Few European Union politicians will have raised a New Year glass in expectation of a brighter future. Many fear that 2015 could be the year in which both the euro and the European Union itself begin to unravel.
Once again the troubles will begin early in Greece, a country carelessly admitted to the euro before its finances were properly in shape, and which has twice had to be bailed out and bullied into efforts to get its economy onto a sound footing.
Once again the Greek economy is at the heart of a euro crisis. The failure of the Greek government led by Antonis Samaras to win a majority vote for its favored presidential candidate means that Greece faces a snap general election on January 25, news that saw the Greek stock market fall 5% in one day.
Polls suggest that the likely winner in the Greek general election will be Alexis Tsipras and his left-wing populist party, Syriza. The problem with that for the EU is that with more than a quarter of the Greek population unemployed, despite some signs of recovery in the economy, Syriza is winning wide support for its pledge to dump most of the pledges attached to its bailouts by the rest of Europe.
Tsipras wants to end the austerity program imposed largely at Germany’s insistence, reverse cuts in the minimum wage and repudiate much of Greece’s debts. Although Tsipras has toned down his previous rhetoric and says he wants Greece to remain in the euro, it is hard to see how it could if he wins and holds to his election promises.
Greece’s departure would be the first major blow for the euro, and the wider EU. But Greece is not alone in having euroskeptic parties riding high in the opinion polls. Both Spain and Portugal have elections scheduled in 2015.
In Spain, Podemos, a party strongly opposed to austerity programs designed to keep the country within euro rules is currently heading the polls.
Portugal, facing the consequences of a 78 billion euro bailout ($97 billion) is racked by uncertainty following the arrest of government officials and leading politicians in both major parties over financial scandals.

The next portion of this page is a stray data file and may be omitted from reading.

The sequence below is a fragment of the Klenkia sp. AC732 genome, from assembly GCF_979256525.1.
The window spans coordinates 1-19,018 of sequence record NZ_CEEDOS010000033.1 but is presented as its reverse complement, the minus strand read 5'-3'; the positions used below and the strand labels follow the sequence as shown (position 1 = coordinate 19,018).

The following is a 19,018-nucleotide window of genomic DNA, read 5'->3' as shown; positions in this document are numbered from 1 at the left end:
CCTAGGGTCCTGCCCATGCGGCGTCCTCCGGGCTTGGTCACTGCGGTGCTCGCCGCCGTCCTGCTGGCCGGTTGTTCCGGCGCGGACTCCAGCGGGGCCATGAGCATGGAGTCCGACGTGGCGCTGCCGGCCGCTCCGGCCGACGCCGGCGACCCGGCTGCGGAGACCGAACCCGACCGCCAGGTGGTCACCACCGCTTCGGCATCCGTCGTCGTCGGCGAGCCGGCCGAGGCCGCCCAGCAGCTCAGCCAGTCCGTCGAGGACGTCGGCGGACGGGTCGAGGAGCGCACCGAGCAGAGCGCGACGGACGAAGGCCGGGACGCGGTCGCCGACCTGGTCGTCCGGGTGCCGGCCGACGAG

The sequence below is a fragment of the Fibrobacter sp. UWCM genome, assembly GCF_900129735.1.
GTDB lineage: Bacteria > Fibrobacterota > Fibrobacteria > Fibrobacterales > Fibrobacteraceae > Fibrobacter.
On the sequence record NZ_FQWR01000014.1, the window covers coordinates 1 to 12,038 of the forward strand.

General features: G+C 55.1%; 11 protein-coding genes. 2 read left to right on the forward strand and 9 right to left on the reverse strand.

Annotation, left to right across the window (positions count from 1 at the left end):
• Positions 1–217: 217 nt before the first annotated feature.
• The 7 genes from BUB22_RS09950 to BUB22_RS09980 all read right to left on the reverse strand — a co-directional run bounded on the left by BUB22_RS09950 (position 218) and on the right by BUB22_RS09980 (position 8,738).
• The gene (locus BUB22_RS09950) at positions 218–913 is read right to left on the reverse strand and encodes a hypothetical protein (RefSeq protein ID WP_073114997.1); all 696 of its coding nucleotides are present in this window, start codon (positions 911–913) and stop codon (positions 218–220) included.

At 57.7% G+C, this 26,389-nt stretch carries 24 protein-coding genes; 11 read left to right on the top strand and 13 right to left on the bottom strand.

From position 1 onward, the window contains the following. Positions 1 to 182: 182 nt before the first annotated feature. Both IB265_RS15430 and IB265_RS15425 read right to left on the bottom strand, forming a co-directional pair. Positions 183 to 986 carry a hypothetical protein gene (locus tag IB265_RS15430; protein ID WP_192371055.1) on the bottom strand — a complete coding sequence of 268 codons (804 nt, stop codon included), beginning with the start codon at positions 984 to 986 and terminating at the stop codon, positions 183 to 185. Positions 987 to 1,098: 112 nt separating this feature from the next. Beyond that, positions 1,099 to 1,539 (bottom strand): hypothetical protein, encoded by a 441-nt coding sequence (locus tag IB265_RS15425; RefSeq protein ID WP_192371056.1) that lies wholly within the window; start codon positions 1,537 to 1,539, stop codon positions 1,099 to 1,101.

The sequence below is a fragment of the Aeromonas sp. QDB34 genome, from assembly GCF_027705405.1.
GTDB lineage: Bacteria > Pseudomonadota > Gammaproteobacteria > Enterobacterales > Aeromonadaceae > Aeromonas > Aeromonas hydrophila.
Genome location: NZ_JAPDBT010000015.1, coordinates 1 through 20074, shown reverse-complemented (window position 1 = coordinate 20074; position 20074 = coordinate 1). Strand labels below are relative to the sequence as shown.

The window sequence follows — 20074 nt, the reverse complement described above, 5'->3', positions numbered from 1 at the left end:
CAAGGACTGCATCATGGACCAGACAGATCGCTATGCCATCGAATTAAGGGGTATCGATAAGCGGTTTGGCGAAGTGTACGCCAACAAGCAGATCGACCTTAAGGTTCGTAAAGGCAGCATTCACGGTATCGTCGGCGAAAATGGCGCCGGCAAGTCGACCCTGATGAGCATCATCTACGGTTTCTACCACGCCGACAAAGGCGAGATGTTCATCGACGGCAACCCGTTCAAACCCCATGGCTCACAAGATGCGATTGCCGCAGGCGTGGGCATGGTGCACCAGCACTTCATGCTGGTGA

While “eurocrats” in Brussels hope that the likely turmoil in Greece will lead voters in Spain and Portugal to play for safety, it could have the opposite effect, emboldening voters to swing behind populist parties without coherent financial programs.
In Italy too, three of the four biggest parties — Forza Italia, the Northern League and comedian Beppe Grillo’s Five Star Movement — are making increasingly euroskeptic noises.
The biggest threat to Europe’s future, though, comes from the general election in the United Kingdom, a country which has stayed outside the euro.
Political scientists acknowledge that the UK election, due in May, is the hardest to call in living memory. The euroskeptic United Kingdom Independence Party (UKIP) has proven both by victory in the 2014 European Parliament elections and by success in recent by-elections for the Westminster Parliament, that it can take votes from both major parties, the Conservatives and the Labour Party.
Participation in the coalition government has badly damaged the Liberal Democrats, the Conservatives’ partners, and in the aftermath of the referendum on independence for Scotland, the Scottish National Party is polling at a level that suggests it could wrest at least 20 Westminster seats from Labour, which has always depended on a hefty contingent of MPs in Scottish seats to win national elections.
Neither major party looks capable of winning a UK election in its own right, but who the partners would be in any coalition formed to govern after May is totally uncertain. Already the administration likely to be formed then is being dubbed “The Government of Losers.”
Should the Conservatives led by David Cameron again emerge as the largest single party and form part of another coalition government, he would have to implement his pledge to stage an “In or Out” referendum on continued UK membership of the EU, after he has sought to renegotiate the terms of that membership with other leaders in Brussels.
The danger for the EU is that in countering the appeal of UKIP, Cameron has been led into ever more vigorous vows to curb the numbers coming in, or to deny them welfare benefits if they do.
If Europe fails to agree a compromise on the principle of free movement across borders within the EU then the expectations Cameron has aroused will be disappointed and many Conservatives will be likely to join UKIP supporters in voting against Britain’s continued membership of the EU if the referendum is staged in 2017.
That possibility poses a dilemma for other European leaders like Angela Merkel, who has long insisted that the principle of free movement is sacrosanct.
On January 1, 2015, EU leaders were able to celebrate one measure of progress: Lithuania became the last of the three Baltic states which entered the Union in 2004 to ditch its old currency, the litas, and to become a fully-fledged member of the euro club.
It may be the last thing those EU leaders have to celebrate for quite some while.